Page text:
OVER six million Filipino Muslims in the country today celebrate the Eid’l Fitr or the end of the fasting month of Ramadan. As with the Quincentennial celebrations of the Filipino Catholics, the celebration cannot be held with large gatherings amid the pandemic’s health protocol on social distancing.
Dr. Ijodin Hadk-Azis Mamacol, executive director of thhe Office of the Muslim Affairs and Indigenous Communities (OMAICC) of the City Government, said Muslims in Cebu City won’t hold a centralized prayer of 800 faithfuls at the Cebu City Sports Center as planned since the facility can only accommodate 200 according to the limitation set by the Emergency Operations Center.
Imams and presidents of Muslim communities are, therefore, advised to hold their celebrations in mosques while keeping in mind the safety protocols. As the Eid’l Fitr originated as a family affair, it may make sense to return to that notion while we’re in a health crisis.
The Eid’l Fitr comes in a variety of names in the Philippines, such as “Hariraya” or “Buka.” It was declared a legal holiday for Muslim Filipinos in 1977 by Presidential Decree 1083 and upgraded in 2002 as a public national holiday through Republic Act 9177.
As the Ramadan starts with the rise of the crescent moon, the Eid’l Fitr also begins with the physical sighting of the new moon or “hilal.” The Eid’l is traditionally festive, being the end of the fasting season. Customarily, too, the day is spent with gift-giving or “eidi,” food sharing and visiting of the sick and elderly. In Mindanao’s Islamic communities, ethnic groups serve sweets at the break of day. In prosperous times Marawi, the sweet and hefty dodol comes omnipresent, the daral and tinagtag. One often wonders how such sweet things couldn’t inspire any seething warrior to lay down his arms and partake of them. Think of the peace that could have solved a thousand problems.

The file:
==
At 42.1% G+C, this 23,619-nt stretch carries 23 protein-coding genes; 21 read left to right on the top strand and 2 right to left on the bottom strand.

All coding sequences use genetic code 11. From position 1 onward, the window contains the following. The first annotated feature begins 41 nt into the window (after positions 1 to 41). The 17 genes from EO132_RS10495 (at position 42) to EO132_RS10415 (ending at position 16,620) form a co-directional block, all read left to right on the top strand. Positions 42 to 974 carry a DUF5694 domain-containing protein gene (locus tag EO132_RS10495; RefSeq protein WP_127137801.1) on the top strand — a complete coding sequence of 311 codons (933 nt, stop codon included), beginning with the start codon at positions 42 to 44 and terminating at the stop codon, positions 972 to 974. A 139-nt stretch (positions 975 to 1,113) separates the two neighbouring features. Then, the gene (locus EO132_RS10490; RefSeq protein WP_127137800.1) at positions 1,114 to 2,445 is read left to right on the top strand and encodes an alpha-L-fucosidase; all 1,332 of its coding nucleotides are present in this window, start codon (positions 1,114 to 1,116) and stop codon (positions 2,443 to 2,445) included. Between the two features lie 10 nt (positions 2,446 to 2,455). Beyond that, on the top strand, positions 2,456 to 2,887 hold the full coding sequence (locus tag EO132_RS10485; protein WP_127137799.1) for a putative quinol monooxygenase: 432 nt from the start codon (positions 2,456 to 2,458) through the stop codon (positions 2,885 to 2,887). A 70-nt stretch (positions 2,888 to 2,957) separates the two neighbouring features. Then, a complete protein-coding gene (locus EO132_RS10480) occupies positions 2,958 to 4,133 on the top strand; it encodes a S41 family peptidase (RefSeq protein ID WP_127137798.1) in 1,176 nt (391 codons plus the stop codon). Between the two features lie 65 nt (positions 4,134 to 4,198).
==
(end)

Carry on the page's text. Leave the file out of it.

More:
There is much to be talked about on the state of our Muslim compatriots in Mindanao amid the persistent troubles that wracked their communities for generations. The month started with around 200 heavily armed men linked to the Islamic State Bangsamoro Islamic Freedom Fighters seizing the public market of Datu Paglas town in Maguindanao. Civilians in the area were held and used as human shield while the warriors set up defensive positions.
The incident could be ripe for another assault ala Marawi seige, but government holds its horses, apparently avoiding a potential repeat of the irreversible damage a full-scale offensive did to communities. Despite having a Mindanaoan President with his perennial promise of pushing for peace in the region, some stillness in the region remains a dream even in the final year of his term.
Reacting to the recent Maguindanao crisis, Duterte vows that if he “cannot at least [give] the barest minimum of a peaceful place,” he’d deem himself a failure.
But the Mindanao peace has always been a project in progress for generations, an executive term wouldn’t suffice to address its complexities, not even a hundred revisions to the laws pertaining it. But it’s worth thinking today as we—Christians and Muslims, included, Filipinos all—celebrate the Eid’l Fitr. If only to indulge ourselves in some serious meaning-making out of this collective rite.